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Federal railway research body DZSF is providing €1·7m to fund two projects to define requirements for authorising the automated operation of regional and main line passenger services.
The studies will consider Grade of Automation 3 (automated operation with an onboard attendant able to intervene in an emergency) and GoA4 (unattended).
Project A is led by TU Berlin and includes aerospace research centre DLR, DB’s engineering business DB Systemtechnik and Siemens Mobility. It will investigate functional requirements for sensors and logic, comparing the performance of manually-driven and automated trains to identify what the automated systems will need to be able to do to match the capabilities of a human driver.
Project B will investigate the requirements needed to ensure that automated trains provide at least the same level of safety as manually driven ones. It will be led by Siemens Mobility, working with partners Technische Universität Berlin and TÜV Rheinland.
DZSF said that accepting too a high a level of risk from automated systems could lead to rejection of the technology, while if too low a level of risk were to be considered acceptable then it could be too difficult to meet the requirements, and the potential benefits of automation would be not be realised.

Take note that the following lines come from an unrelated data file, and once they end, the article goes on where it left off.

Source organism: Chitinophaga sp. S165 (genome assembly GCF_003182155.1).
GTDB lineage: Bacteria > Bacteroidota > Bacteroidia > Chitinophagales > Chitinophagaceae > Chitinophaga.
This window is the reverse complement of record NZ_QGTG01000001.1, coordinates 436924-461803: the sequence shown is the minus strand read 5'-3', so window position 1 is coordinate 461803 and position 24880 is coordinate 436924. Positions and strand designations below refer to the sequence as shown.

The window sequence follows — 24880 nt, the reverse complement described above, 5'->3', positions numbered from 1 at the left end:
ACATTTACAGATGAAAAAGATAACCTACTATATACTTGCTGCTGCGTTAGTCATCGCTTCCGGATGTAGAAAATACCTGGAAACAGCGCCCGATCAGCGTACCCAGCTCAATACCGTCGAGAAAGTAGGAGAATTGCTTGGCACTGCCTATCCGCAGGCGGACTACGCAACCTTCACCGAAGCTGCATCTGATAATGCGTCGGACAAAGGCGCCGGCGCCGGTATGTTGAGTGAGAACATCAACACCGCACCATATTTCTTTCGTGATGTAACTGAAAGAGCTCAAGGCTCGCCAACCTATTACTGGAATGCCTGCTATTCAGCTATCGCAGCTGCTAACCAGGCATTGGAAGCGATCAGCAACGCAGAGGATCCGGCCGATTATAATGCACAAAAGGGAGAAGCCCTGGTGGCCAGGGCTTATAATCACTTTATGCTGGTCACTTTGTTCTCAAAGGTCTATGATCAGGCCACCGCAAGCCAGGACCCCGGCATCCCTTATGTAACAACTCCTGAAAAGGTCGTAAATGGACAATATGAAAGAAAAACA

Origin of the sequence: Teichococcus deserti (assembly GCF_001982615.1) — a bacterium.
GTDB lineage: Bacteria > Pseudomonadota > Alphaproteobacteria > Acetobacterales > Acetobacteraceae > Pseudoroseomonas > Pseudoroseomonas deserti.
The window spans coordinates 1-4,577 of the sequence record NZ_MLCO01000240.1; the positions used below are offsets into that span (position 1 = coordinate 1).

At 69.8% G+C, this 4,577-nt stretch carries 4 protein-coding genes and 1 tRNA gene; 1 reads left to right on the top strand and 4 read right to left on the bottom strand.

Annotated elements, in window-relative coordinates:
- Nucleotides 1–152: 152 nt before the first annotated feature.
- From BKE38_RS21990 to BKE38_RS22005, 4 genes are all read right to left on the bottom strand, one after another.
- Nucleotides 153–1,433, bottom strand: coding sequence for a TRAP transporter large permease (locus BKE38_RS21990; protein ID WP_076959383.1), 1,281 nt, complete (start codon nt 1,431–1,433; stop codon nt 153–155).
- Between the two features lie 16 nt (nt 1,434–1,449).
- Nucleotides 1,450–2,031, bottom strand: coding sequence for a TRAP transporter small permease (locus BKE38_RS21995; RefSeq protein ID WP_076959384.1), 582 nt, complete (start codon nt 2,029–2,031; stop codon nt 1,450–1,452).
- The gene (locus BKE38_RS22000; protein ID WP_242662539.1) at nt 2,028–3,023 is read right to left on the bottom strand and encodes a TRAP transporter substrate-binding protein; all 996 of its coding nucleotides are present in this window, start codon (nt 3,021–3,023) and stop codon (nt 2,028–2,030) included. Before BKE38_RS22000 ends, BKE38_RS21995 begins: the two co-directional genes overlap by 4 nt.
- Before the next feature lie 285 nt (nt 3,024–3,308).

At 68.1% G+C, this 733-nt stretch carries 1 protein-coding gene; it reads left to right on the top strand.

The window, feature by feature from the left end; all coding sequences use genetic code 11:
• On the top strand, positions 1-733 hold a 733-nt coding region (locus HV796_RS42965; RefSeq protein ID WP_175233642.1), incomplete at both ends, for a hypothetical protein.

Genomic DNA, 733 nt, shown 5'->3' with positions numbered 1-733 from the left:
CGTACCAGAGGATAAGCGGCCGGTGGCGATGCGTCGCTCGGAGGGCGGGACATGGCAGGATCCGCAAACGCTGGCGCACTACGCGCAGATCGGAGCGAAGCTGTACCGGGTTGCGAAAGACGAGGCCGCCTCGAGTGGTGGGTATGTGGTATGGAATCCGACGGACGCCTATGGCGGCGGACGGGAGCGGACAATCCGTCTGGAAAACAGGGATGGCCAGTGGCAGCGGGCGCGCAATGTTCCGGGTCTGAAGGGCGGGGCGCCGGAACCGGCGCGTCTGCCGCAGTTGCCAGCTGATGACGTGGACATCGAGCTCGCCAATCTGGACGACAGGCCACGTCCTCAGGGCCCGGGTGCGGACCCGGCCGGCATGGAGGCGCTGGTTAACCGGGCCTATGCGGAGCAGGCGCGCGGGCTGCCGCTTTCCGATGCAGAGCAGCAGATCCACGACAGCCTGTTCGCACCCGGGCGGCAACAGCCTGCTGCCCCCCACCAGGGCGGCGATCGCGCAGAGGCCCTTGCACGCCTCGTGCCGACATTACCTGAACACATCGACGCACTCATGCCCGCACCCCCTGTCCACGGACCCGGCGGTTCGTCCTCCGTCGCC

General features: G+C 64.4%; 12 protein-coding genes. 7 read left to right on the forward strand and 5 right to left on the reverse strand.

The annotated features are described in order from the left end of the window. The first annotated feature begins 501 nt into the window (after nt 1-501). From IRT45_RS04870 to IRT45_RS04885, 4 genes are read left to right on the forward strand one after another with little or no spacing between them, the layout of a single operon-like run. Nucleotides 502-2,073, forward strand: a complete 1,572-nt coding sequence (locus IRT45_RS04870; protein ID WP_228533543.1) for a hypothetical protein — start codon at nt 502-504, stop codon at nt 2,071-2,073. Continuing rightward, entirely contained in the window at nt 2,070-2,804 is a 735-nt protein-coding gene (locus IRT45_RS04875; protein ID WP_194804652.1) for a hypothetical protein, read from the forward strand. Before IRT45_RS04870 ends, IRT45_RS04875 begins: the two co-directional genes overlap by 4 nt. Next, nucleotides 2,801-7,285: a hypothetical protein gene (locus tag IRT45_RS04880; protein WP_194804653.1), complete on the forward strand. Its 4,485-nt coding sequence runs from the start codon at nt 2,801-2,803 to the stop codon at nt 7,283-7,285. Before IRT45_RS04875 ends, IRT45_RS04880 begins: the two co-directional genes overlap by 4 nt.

The projects will run for 30 months, with completion planned for April and May 2023.
Siemens Mobility said it would contribute its experience from previous work including metro automation in Nürnberg and Paris, ATO using ETCS on the Thameslink commuter route through London, and its research into obstacle detection systems.
The company is currently undertaking a pilot project for highly automated driving on the Hamburg S-Bahn, with passenger services scheduled to start next year.
‘We are counting on the advantages rail automation offers to passengers and operators alike’, said Gerhard Greiter, Siemens Mobility CEO for Northeastern Europe, on November 24. ‘Whether it’s about punctuality, safety or energy efficiency – self-driving trains bring mobility to a new level.’
In May this year Alstom, DLR, TU Berlin, operator Metronom and the Greater Braunschweig transport authority announced plans to trial GoA3 operation of Coradia Continental regional multiple-units in a ‘regulatory sandbox’. This would enable innovations that are only partially compatible with existing legal and regulatory frameworks to be tested in a real-world environment.
This article first appeared on www.railwaygazette.com
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